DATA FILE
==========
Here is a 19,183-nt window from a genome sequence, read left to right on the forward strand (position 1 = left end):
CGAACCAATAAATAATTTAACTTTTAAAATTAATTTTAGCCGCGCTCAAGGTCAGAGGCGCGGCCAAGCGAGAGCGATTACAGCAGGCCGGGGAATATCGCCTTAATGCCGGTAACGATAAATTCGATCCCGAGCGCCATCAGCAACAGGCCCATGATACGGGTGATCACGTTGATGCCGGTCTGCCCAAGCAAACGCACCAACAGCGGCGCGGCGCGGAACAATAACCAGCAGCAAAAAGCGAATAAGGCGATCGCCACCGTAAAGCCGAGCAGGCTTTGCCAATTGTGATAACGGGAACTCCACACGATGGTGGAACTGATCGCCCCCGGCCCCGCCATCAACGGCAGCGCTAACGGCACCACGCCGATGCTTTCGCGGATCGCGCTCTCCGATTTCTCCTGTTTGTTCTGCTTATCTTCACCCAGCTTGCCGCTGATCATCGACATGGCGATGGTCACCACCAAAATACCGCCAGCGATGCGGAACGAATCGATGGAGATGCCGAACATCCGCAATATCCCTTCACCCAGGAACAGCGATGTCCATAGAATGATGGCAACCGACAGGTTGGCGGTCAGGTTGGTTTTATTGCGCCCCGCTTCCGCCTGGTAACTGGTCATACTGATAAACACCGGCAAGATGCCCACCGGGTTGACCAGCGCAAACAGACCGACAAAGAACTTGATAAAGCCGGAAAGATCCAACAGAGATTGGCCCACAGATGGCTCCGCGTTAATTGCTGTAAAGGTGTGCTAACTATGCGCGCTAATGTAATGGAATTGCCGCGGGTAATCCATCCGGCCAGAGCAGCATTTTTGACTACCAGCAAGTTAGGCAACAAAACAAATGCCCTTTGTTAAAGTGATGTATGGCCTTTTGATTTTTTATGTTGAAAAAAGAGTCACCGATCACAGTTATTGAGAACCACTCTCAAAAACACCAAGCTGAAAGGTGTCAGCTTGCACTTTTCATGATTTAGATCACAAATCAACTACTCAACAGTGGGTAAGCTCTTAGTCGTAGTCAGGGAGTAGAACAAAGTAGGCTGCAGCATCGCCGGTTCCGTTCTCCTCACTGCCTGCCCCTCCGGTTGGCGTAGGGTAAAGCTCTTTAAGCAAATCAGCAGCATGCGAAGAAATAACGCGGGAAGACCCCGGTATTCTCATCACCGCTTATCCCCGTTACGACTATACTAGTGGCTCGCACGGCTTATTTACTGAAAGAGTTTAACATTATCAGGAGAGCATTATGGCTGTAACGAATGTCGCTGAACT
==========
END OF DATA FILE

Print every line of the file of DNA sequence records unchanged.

Here is a 19,183-nt window from a genome sequence, read left to right on the forward strand (position 1 = left end):
CGAACCAATAAATAATTTAACTTTTAAAATTAATTTTAGCCGCGCTCAAGGTCAGAGGCGCGGCCAAGCGAGAGCGATTACAGCAGGCCGGGGAATATCGCCTTAATGCCGGTAACGATAAATTCGATCCCGAGCGCCATCAGCAACAGGCCCATGATACGGGTGATCACGTTGATGCCGGTCTGCCCAAGCAAACGCACCAACAGCGGCGCGGCGCGGAACAATAACCAGCAGCAAAAAGCGAATAAGGCGATCGCCACCGTAAAGCCGAGCAGGCTTTGCCAATTGTGATAACGGGAACTCCACACGATGGTGGAACTGATCGCCCCCGGCCCCGCCATCAACGGCAGCGCTAACGGCACCACGCCGATGCTTTCGCGGATCGCGCTCTCCGATTTCTCCTGTTTGTTCTGCTTATCTTCACCCAGCTTGCCGCTGATCATCGACATGGCGATGGTCACCACCAAAATACCGCCAGCGATGCGGAACGAATCGATGGAGATGCCGAACATCCGCAATATCCCTTCACCCAGGAACAGCGATGTCCATAGAATGATGGCAACCGACAGGTTGGCGGTCAGGTTGGTTTTATTGCGCCCCGCTTCCGCCTGGTAACTGGTCATACTGATAAACACCGGCAAGATGCCCACCGGGTTGACCAGCGCAAACAGACCGACAAAGAACTTGATAAAGCCGGAAAGATCCAACAGAGATTGGCCCACAGATGGCTCCGCGTTAATTGCTGTAAAGGTGTGCTAACTATGCGCGCTAATGTAATGGAATTGCCGCGGGTAATCCATCCGGCCAGAGCAGCATTTTTGACTACCAGCAAGTTAGGCAACAAAACAAATGCCCTTTGTTAAAGTGATGTATGGCCTTTTGATTTTTTATGTTGAAAAAAGAGTCACCGATCACAGTTATTGAGAACCACTCTCAAAAACACCAAGCTGAAAGGTGTCAGCTTGCACTTTTCATGATTTAGATCACAAATCAACTACTCAACAGTGGGTAAGCTCTTAGTCGTAGTCAGGGAGTAGAACAAAGTAGGCTGCAGCATCGCCGGTTCCGTTCTCCTCACTGCCTGCCCCTCCGGTTGGCGTAGGGTAAAGCTCTTTAAGCAAATCAGCAGCATGCGAAGAAATAACGCGGGAAGACCCCGGTATTCTCATCACCGCTTATCCCCGTTACGACTATACTAGTGGCTCGCACGGCTTATTTACTGAAAGAGTTTAACATTATCAGGAGAGCATTATGGCTGTAACGAATGTCGCTGAACT